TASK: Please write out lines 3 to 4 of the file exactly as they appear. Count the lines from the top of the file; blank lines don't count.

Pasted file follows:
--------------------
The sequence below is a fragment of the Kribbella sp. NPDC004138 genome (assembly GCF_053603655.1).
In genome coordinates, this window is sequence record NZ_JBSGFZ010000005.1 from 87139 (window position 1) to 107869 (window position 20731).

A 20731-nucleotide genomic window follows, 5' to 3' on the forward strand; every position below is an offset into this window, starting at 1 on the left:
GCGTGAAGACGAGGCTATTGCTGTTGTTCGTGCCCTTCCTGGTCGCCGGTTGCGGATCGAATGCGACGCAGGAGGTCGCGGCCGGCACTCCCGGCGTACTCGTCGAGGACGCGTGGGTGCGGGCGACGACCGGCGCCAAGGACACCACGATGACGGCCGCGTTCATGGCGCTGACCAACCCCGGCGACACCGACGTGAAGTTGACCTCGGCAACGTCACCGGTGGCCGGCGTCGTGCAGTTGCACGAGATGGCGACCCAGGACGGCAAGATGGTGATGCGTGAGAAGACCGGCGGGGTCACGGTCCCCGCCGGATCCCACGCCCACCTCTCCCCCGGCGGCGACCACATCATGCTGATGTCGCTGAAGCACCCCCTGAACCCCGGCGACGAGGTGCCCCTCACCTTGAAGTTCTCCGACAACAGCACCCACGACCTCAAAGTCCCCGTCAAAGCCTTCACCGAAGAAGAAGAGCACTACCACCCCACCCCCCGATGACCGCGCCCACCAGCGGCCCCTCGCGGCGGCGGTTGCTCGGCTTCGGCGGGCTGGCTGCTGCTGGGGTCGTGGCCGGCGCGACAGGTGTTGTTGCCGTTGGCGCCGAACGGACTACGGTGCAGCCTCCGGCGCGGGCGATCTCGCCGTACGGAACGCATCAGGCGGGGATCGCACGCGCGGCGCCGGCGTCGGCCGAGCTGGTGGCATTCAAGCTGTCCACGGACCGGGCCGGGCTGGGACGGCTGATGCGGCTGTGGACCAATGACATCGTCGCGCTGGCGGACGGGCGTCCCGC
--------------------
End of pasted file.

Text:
A 20731-nucleotide genomic window follows, 5' to 3' on the forward strand; every position below is an offset into this window, starting at 1 on the left:
GCGTGAAGACGAGGCTATTGCTGTTGTTCGTGCCCTTCCTGGTCGCCGGTTGCGGATCGAATGCGACGCAGGAGGTCGCGGCCGGCACTCCCGGCGTACTCGTCGAGGACGCGTGGGTGCGGGCGACGACCGGCGCCAAGGACACCACGATGACGGCCGCGTTCATGGCGCTGACCAACCCCGGCGACACCGACGTGAAGTTGACCTCGGCAACGTCACCGGTGGCCGGCGTCGTGCAGTTGCACGAGATGGCGACCCAGGACGGCAAGATGGTGATGCGTGAGAAGACCGGCGGGGTCACGGTCCCCGCCGGATCCCACGCCCACCTCTCCCCCGGCGGCGACCACATCATGCTGATGTCGCTGAAGCACCCCCTGAACCCCGGCGACGAGGTGCCCCTCACCTTGAAGTTCTCCGACAACAGCACCCACGACCTCAAAGTCCCCGTCAAAGCCTTCACCGAAGAAGAAGAGCACTACCACCCCACCCCCCGATGACCGCGCCCACCAGCGGCCCCTCGCGGCGGCGGTTGCTCGGCTTCGGCGGGCTGGCTGCTGCTGGGGTCGTGGCCGGCGCGACAGGTGTTGTTGCCGTTGGCGCCGAACGGACTACGGTGCAGCCTCCGGCGCGGGCGATCTCGCCGTACGGAACGCATCAGGCGGGGATCGCACGCGCGGCGCCGGCGTCGGCCGAGCTGGTGGCATTCAAGCTGTCCACGGACCGGGCCGGGCTGGGACGGCTGATGCGGCTGTGGACCAATGACATCGTCGCGCTGGCGGACGGGCGTCCCGC